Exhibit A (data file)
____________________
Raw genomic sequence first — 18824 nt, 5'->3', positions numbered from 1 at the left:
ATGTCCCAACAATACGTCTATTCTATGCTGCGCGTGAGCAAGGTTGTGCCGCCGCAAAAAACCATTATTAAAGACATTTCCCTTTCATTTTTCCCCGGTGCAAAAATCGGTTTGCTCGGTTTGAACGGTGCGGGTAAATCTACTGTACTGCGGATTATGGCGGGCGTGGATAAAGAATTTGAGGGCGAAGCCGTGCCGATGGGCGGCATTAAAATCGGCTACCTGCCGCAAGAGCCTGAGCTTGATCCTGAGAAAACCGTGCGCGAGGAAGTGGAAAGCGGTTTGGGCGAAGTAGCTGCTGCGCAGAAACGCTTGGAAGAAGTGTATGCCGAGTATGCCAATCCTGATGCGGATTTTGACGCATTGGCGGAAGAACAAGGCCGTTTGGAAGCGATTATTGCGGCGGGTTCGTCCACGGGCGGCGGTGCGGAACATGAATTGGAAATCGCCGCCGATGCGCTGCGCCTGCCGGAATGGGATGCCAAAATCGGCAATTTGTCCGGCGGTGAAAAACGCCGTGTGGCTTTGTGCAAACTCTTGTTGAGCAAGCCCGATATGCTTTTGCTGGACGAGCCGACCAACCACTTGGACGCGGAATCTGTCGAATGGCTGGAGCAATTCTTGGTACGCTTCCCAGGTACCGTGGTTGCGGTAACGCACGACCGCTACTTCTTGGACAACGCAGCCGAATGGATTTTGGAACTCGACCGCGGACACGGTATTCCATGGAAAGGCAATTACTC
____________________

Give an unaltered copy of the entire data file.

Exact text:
Raw genomic sequence first — 18824 nt, 5'->3', positions numbered from 1 at the left:
ATGTCCCAACAATACGTCTATTCTATGCTGCGCGTGAGCAAGGTTGTGCCGCCGCAAAAAACCATTATTAAAGACATTTCCCTTTCATTTTTCCCCGGTGCAAAAATCGGTTTGCTCGGTTTGAACGGTGCGGGTAAATCTACTGTACTGCGGATTATGGCGGGCGTGGATAAAGAATTTGAGGGCGAAGCCGTGCCGATGGGCGGCATTAAAATCGGCTACCTGCCGCAAGAGCCTGAGCTTGATCCTGAGAAAACCGTGCGCGAGGAAGTGGAAAGCGGTTTGGGCGAAGTAGCTGCTGCGCAGAAACGCTTGGAAGAAGTGTATGCCGAGTATGCCAATCCTGATGCGGATTTTGACGCATTGGCGGAAGAACAAGGCCGTTTGGAAGCGATTATTGCGGCGGGTTCGTCCACGGGCGGCGGTGCGGAACATGAATTGGAAATCGCCGCCGATGCGCTGCGCCTGCCGGAATGGGATGCCAAAATCGGCAATTTGTCCGGCGGTGAAAAACGCCGTGTGGCTTTGTGCAAACTCTTGTTGAGCAAGCCCGATATGCTTTTGCTGGACGAGCCGACCAACCACTTGGACGCGGAATCTGTCGAATGGCTGGAGCAATTCTTGGTACGCTTCCCAGGTACCGTGGTTGCGGTAACGCACGACCGCTACTTCTTGGACAACGCAGCCGAATGGATTTTGGAACTCGACCGCGGACACGGTATTCCATGGAAAGGCAATTACTC